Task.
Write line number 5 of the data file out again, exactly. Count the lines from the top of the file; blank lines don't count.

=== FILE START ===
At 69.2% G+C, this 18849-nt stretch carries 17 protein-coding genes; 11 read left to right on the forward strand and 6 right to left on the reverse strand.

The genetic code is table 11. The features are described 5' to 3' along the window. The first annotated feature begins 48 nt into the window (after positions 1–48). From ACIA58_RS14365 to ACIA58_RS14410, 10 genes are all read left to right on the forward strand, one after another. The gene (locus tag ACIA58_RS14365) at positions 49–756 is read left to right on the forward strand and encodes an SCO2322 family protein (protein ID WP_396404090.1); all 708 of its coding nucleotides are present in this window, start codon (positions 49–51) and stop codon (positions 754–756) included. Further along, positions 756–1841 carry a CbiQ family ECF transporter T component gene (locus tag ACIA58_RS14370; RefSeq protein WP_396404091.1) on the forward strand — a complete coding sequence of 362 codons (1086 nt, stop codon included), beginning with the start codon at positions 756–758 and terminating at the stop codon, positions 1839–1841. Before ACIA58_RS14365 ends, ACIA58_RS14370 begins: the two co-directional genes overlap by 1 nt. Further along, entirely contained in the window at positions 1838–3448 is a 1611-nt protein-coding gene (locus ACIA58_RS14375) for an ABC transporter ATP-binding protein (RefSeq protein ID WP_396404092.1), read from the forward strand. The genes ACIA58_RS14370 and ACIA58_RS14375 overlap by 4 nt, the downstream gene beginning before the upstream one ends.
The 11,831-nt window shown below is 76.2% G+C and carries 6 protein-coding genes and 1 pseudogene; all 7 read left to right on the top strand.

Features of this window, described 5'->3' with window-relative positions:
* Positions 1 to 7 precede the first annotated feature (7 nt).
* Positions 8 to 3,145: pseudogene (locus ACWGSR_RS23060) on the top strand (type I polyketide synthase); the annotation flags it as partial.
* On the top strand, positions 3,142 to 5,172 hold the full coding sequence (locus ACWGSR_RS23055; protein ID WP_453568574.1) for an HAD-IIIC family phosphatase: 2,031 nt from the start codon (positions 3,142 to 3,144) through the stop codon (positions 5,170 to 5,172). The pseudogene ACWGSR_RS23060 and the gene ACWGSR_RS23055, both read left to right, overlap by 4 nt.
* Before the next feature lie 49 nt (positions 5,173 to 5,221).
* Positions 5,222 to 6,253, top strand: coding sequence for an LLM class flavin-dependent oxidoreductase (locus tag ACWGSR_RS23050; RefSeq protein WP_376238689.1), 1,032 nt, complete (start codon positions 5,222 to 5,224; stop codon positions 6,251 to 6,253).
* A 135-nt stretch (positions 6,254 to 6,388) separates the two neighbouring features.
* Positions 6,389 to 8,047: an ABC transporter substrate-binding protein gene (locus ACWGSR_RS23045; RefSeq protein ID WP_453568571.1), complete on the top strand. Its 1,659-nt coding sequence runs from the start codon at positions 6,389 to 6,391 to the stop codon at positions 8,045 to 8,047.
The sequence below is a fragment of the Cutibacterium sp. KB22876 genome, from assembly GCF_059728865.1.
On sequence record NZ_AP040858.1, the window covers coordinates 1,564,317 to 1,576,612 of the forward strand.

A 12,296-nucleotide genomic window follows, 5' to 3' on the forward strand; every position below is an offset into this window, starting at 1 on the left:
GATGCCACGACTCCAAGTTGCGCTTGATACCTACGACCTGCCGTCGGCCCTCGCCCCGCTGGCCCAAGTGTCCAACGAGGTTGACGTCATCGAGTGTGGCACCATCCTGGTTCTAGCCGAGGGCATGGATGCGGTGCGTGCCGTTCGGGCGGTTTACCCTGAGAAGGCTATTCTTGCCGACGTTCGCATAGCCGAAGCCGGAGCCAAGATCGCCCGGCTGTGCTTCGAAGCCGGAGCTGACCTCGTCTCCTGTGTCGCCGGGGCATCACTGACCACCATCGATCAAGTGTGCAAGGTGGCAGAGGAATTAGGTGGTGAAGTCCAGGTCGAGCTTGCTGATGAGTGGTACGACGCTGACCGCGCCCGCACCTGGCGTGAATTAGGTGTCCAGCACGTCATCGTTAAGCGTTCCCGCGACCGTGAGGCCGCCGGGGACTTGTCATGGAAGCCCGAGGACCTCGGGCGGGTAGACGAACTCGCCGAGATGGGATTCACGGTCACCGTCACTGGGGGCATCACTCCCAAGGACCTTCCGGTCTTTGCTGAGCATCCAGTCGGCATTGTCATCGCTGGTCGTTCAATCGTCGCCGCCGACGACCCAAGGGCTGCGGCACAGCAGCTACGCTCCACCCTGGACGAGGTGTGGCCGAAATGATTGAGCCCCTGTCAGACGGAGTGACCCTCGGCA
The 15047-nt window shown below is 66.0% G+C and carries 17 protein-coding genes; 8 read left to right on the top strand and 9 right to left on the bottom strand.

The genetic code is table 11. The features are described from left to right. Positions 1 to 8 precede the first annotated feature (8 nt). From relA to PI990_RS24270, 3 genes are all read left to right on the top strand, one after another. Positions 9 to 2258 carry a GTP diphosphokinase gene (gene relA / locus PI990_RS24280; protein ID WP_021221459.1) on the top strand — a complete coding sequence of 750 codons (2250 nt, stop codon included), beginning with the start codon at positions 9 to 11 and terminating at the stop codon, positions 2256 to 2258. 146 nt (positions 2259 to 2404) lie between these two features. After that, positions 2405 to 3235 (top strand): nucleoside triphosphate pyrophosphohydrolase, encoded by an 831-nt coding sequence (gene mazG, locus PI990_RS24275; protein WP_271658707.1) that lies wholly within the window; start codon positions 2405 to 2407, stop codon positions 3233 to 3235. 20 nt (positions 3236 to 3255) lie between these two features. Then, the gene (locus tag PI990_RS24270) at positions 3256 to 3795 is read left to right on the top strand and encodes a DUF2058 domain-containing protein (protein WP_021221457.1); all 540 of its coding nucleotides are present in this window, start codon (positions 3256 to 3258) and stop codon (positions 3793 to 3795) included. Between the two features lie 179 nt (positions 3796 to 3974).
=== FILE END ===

* Positions 1 to 7 precede the first annotated feature (7 nt).